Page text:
Guide Rodger Taylor said the Catawba Chain of catfish are
fat because of the excellent shad forage base in the lakes.
Carolina Destinations for Blue-Ribbon Winter Catfishing
By Terry Madewell
Three lakes on the lower end of the Catawba River—Wylie, Wateree and Fishing Creek—offer excellent catfishing for blue, flathead and channel catfish from December through prespawn.
For catfish anglers searching for new opportunities, I have three great reasons to fish the lower end of the Catawba River chain of lakes covering parts of North and South Carolina.
Three lakes along the lower end of the Catawba River—Wylie, Fishing Creek and Wateree—combine to create a myriad of opportunities for prime winter catfishing. From the confluence of the Catawba River with the South Fork Catawba River in the upper portion of Lake Wylie, the Catawba River flows southward from North Carolina into South Carolina, offering outstanding catfish action for quality and quantity of fish along the way.
Along the Catawba’s course, the largest of the man-made lakes form a trio of catfishing opportunities for blues, flatheads and channel catfish.
Their proximity to Charlotte, North Carolina and Rock Hill, South Carolina make these lakes prime destinations for wintertime anglers. This urban location ensures excellent accommodations and restaurants nearby, significantly enhancing the destination profile. Access to all three lakes is easy via Interstate 77 from Charlotte south to Columbia, South Carolina.
Lake Wylie is the most urban of the trio, lying almost in downtown Charlotte. Fishing Creek Lake and Lake Wateree are only a short drive from Rock Hill.
Lakes Wylie and Wateree are moderate-sized lakes, with Lake Wylie encompassing 13,443 surface acres and Lake Wateree 13,864 acres. Fishing Creek Lake is a smallish 3,112 acres but packs a big catfish one-two-punch. Local anglers know it as a sleeper catfish lake that outsiders don’t hear much about.
Combined, anglers have a total of 30,000-plus surface acres of water to fish, encompassing three different lakes that provide tremendous diversity in habitat and catfishing opportunities.
Lake Wylie lies partially in both states and offers outstanding catfishing opportunities throughout its length.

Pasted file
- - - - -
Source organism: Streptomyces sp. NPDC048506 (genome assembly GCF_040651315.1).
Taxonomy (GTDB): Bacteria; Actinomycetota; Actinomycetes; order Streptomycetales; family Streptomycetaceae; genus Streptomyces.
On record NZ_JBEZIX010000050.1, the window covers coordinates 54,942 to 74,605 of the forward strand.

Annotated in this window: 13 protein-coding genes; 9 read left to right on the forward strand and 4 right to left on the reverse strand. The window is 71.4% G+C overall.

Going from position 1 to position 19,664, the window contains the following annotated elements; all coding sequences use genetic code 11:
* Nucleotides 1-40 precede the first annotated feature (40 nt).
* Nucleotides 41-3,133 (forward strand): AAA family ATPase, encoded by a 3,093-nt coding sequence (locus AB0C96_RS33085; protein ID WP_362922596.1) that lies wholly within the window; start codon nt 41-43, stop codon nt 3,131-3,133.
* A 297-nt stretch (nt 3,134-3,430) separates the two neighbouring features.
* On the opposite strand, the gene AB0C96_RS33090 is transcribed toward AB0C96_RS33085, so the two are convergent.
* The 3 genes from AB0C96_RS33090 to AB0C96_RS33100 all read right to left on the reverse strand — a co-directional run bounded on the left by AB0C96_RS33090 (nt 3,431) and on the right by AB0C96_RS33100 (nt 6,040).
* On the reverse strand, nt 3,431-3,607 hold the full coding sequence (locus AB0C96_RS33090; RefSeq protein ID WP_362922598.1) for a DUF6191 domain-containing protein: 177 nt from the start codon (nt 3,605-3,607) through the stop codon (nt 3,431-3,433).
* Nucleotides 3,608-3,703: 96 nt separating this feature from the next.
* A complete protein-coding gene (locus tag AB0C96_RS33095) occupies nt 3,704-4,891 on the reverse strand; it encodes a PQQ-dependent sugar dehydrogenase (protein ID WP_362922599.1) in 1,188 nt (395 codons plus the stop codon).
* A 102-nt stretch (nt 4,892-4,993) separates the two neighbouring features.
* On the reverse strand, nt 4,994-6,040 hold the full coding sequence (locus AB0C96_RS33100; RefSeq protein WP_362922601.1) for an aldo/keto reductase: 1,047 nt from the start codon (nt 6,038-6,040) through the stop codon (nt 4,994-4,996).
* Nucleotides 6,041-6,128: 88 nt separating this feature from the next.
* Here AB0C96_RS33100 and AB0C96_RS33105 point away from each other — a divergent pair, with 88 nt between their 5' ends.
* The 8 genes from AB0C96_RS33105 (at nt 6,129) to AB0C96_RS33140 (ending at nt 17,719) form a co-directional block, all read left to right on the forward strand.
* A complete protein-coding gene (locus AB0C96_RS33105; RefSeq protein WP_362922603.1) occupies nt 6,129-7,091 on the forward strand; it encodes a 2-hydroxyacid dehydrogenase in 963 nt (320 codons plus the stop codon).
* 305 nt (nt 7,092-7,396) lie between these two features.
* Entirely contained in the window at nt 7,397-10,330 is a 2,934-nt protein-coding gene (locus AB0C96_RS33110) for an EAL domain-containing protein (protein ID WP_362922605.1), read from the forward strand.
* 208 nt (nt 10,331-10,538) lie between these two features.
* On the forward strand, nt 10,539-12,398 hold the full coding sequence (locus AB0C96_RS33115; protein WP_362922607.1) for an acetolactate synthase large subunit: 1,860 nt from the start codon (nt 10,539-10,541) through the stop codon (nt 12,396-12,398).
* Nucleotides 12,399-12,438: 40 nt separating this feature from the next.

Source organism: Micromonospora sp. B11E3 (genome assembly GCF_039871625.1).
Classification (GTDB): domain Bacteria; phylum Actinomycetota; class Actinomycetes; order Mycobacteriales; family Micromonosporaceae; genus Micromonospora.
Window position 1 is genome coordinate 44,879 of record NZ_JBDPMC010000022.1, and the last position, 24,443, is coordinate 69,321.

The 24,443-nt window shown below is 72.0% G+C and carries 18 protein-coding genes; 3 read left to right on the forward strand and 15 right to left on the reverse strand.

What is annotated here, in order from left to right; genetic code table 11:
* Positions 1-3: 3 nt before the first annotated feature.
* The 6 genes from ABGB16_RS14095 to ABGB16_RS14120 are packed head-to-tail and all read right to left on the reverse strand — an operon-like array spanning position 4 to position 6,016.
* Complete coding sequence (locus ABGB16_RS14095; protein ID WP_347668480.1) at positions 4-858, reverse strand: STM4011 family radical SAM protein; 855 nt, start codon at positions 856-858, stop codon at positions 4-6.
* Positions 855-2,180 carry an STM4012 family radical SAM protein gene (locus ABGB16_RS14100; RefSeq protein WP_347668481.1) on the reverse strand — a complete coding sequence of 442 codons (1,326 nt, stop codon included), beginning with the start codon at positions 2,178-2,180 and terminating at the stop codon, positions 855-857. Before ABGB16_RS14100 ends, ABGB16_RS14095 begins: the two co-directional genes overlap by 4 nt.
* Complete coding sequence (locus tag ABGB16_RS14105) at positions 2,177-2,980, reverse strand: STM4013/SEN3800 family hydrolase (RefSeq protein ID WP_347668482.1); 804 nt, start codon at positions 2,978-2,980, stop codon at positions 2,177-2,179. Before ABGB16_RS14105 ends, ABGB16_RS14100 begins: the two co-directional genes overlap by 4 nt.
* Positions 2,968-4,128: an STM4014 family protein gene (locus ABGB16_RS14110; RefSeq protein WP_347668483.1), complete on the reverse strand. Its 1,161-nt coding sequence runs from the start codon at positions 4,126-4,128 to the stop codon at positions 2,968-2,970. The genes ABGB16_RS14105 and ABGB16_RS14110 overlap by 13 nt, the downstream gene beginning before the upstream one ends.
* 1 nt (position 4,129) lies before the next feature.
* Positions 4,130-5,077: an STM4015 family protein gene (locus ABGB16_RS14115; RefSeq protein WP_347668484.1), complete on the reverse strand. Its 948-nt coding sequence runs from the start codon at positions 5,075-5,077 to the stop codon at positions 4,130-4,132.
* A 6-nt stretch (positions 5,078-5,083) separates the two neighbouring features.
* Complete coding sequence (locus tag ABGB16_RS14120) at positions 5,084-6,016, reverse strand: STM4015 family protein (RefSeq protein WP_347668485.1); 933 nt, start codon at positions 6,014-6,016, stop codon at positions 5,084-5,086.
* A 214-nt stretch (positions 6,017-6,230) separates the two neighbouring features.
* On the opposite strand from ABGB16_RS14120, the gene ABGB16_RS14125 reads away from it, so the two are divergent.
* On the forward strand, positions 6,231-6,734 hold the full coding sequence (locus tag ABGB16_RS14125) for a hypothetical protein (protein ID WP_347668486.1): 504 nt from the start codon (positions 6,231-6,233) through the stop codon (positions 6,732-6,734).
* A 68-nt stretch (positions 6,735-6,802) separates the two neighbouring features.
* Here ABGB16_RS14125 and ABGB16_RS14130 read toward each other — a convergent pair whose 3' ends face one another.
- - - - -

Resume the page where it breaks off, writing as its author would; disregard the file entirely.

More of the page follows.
Rodger Taylor is a 61-year-old catfishing guide specializing in Lake Wylie catfishing, but he also fishes the other two lakes. Taylor has fished Lake Wylie most of his life and resides adjacent to the water.
“Winter, and through pre-spawn, is my favorite period to fish Lake Wylie for multiple reasons,” Taylor said. “First, the catfishing is excellent, and it’s big-fish time. Second, the numbers of fish caught are high with lots of “teener” sized blues. Another is while the warm season produces a tremendous amount of non-fishing recreational boat traffic, winter brings low recreational boat traffic, enabling anglers to fish how, when and where we want.”
Taylor (803-517-7828) utilizes two techniques during December and into the spring. He’ll fish from anchored setups, or he’ll drift fish, depending on weather and water conditions.
ylorTa’s preferred fishing is anchored setups on specific targets. Forage is always a major player in winter setups because shad typically cluster into tight pods. Favored anchor-fishing targets include points, humps and ledges in the mainstream Catawba River. He’ll anchor in and around deeper water but ensures ample forage is marked on the graph.
On warm, sunny afternoons, he’ll fish shallow water in the back of creeks and coves from an anchored position.
“Shad will congregate in the back of creeks and large coves, and the blue catfish flood into these shallower areas to feed as the water warms during the day,” he said. “Another shallow-water fishing opportunity is when a big rain event occurs, and the back of the creeks and coves can offer short-term, high-volume catfishing success.”
Taylor said another go-to tactic for winter is to drift fish over the tips of points as well as around humps and ledges.
“In the mainstream area, the best depths vary based on water conditions, but typically the 25-to-29-foot depths are a good range,” Taylor said. “Based on results, anglers can then explore shallower or deeper, but until I get a daily pattern, I may drift anywhere from 12 to 30 feet deep. Gizzard shad and white perch are my prime winter baits.”